India Launches New Foreign Trade Policy

Today, India’s Ministry of Commerce and Industry launched its Foreign Trade Policy (FTP) for 2023-28. The policy has been under discussion for a long time and was formulated over the course of multiple stakeholder consultations. Key focus areas of the government’s new foreign trade policy include a push towards e-commerce exports, trade payments in the Indian rupee, and merchanting trade norms.

The approach to the policy is based on four pillars:

1. Shift from incentives to remission
2. Export promotion through collaboration among exporters, states, districts, and Indian missions
3. Ease of doing business through reduction in transaction cost and e-initiatives
4. Emerging areas: E-Commerce developing districts as export hubs and streamlining SCOMET policy

The policy also has a special focus on promoting green energy. Under the new policy, Battery Electric Vehicles (BEV) of all types, vertical farming equipment, wastewater treatment and recycling, rainwater harvesting system and rainwater filters, and green hydrogen have all been added to green technology products and will now be eligible for reduced export obligation requirements under the Export Promotion Capital Goods (EPCG) scheme.

India's overall exports, including service and merchandise exports, has already surpassed USD 750 billion and is expected to top USD 760 billion this year. The new FTP, which will come into effect on April 1, 2023, aims to increase India's exports to USD 2 trillion dollars by 2030.

Policy Highlights in Key Sectors


  • All FTP benefits will be extended to e-commerce exports: The new policy will focus on e-commerce exports, which will be in alignment with the administration’s goals to improve the ease of doing business and promote the Indian rupee as a global currency. Exports are estimated to grow by USD 200-300 billion by 2030. The value limit for exports through courier services has been increased from Rs 5 lakh to Rs 10 lakh per consignment.
  • New operational centers: Operational centers called “Dak Ghar Niryat Kendras” will be introduced throughout the country to work in a hub-and-spoke model with Foreign Post Offices (FPOs) to facilitate cross-border e-commerce and to enable artisans, weavers, craftsmen, MSMEs in remote or landlocked regions to reach international markets. Special outreach and training activities will be conducted for small e-commerce exporters.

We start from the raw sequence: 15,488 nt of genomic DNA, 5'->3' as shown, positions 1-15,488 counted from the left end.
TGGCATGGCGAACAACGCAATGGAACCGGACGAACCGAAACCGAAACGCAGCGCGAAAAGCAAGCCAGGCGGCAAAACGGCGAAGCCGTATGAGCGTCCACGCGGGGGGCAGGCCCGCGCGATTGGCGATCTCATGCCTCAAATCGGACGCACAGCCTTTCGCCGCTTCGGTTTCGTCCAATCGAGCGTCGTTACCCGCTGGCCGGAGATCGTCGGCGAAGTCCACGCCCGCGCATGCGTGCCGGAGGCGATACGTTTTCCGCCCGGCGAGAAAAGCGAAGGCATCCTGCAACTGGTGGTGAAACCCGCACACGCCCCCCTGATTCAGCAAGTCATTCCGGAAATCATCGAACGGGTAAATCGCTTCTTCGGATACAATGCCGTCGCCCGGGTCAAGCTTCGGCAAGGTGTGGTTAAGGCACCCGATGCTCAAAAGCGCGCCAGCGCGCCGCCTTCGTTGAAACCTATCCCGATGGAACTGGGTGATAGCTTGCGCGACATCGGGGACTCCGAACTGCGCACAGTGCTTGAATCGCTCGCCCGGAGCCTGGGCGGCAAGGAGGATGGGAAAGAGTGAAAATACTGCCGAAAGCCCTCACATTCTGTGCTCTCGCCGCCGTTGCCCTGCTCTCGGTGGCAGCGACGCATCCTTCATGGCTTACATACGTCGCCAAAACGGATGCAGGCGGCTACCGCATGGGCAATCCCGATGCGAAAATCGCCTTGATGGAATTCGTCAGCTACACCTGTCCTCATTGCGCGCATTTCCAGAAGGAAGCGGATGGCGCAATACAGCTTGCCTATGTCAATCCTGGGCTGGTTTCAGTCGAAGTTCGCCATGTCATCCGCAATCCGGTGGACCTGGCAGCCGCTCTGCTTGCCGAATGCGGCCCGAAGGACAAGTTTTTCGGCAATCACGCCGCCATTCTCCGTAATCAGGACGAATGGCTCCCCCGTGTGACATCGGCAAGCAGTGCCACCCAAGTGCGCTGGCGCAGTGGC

• Boosting warehousing facilities: Designated hubs with warehousing facilities will be established in partnership with smaller districts to attain cluster-based ecosystems. The idea here is to help e-commerce aggregators for easy stocking, customs clearance, and returns processing. Processing will also include last-mile activities such as labelling, testing, and repackaging.
  • Automation and simplification: In alignment with the government’s aim to boost digitization, the policy renews focus on technology enablement. It aims to build secure and easy IT systems in the Department of Commerce and pushes for digitization of applications, including automatic approval of various permissions from the FTP. All authorization redemption applications will be made paperless.
  • Consultative approach: There will be a consultative approach with ministries on formulating guidelines for exports for all relevant sectors. The Department has also moved on from the traditional approach of a five-year plan for FTP policies towards a long-term focus with periodic changes and additions. The Commerce ministry will be undertaking a massive outreach globally in the next four months to boost exports.
  • Shift from incentives-based system: There will be a shift towards a remission and entitlement-based regime.

1. Inclusion of all e-commerce businesses in the foreign trade ecosystem will have a positive impact on brand visibility and partnerships with stakeholders.
2. District operational centers will empower business partners in remote areas without investing in a physical set-up to reach customers. Facilitation of cross-border e-commerce will enable indigenous products to reach international markets. Training activities will also ensure a significant increase in the number of partners who can align with e-commerce platforms, and their visibility will also be enhanced alongside larger exporters.
3. Widespread use of warehousing facilities in the country will have a positive impact on the supply chain ecosystem. There will also be a surge in profitable distribution networks throughout the country.